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Eye On Boise

Mon., June 28, 2010, 9:19 a.m.

The politics of parties…

An expert report commissioned by the state to defend its current primary election laws in a federal lawsuit includes this insight into party politics: Political parties in America have three "interrelated components," according to the state's experts, Andrew Martin of Washington University in St. Louis and Kyle Saunders of Colorado State University: The party in the electorate, the party in government, and the party organization. The party organization is the most ideologically extreme of the three; its goal is to promote the party label and positions and motivate its activists.

Party members who are elected to office tend to be less extreme; their goal is "to continue winning elections and therefore hold power." That requires moderate enough views to appeal to a general election constituency.

The party in the electorate - voters who identify with the party - are the least ideologically extreme of the three groups. Their goal is "to vote and have their voice heard."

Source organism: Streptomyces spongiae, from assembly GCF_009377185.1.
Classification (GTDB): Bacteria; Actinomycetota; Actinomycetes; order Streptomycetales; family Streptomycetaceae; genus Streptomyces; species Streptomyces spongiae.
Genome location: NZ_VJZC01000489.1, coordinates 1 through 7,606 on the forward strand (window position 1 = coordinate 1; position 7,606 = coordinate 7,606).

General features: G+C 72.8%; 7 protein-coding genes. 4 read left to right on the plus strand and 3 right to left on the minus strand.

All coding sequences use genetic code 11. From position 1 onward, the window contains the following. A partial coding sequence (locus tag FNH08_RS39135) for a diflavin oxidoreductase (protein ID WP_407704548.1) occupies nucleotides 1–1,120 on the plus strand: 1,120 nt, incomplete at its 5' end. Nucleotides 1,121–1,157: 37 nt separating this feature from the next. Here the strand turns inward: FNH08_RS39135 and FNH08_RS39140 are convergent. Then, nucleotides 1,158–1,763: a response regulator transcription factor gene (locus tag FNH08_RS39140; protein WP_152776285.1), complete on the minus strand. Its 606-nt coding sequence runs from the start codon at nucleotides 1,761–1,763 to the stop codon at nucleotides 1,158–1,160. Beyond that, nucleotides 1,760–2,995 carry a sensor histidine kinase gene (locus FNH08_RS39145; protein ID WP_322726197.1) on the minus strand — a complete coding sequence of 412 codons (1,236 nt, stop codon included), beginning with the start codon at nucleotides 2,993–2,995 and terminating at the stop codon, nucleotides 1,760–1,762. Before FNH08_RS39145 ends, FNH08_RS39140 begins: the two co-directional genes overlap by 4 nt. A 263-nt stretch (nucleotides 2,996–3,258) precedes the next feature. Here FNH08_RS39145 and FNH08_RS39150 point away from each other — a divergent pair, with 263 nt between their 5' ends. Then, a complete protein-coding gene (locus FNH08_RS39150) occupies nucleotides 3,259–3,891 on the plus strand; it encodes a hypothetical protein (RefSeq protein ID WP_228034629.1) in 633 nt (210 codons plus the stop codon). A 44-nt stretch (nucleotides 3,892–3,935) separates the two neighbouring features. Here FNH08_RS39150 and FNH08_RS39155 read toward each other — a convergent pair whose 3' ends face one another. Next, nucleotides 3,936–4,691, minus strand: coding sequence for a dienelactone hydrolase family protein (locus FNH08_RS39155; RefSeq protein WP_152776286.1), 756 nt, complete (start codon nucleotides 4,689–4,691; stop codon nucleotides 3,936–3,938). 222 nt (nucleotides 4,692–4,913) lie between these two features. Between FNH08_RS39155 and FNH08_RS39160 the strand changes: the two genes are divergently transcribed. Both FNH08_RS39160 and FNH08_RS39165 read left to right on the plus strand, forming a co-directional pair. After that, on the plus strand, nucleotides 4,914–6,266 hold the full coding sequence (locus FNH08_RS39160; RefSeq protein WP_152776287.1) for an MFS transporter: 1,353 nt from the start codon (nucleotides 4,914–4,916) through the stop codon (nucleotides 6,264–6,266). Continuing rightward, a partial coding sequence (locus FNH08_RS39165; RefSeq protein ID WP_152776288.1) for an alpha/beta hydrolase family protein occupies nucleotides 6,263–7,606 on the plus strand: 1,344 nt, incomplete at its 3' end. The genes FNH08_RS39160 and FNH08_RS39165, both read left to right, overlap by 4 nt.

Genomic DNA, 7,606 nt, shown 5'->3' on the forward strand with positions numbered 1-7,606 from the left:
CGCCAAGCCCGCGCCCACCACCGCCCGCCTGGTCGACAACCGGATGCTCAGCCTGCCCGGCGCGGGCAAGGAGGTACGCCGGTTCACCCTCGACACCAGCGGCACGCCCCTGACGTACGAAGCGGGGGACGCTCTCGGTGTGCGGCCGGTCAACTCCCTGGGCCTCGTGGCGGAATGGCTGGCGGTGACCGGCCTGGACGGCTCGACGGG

Closed primaries lead to more-extreme candidates, the two professors wrote, with old-fashioned party "machine" politics the most-extreme example. "Open primaries produce less ideologically extreme candidates than closed primaries, and produce candidates that are more representative of the party in the electorate as well as the overall electorate," they wrote. "Open primaries increase citizen engagement as well as voter turnout in primary and general elections."




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Betsy Z. Russell
Betsy Z. Russell joined The Spokesman-Review in 1991. She currently is a reporter in the Boise Bureau covering Idaho state government and politics, and other news from Idaho's state capital.

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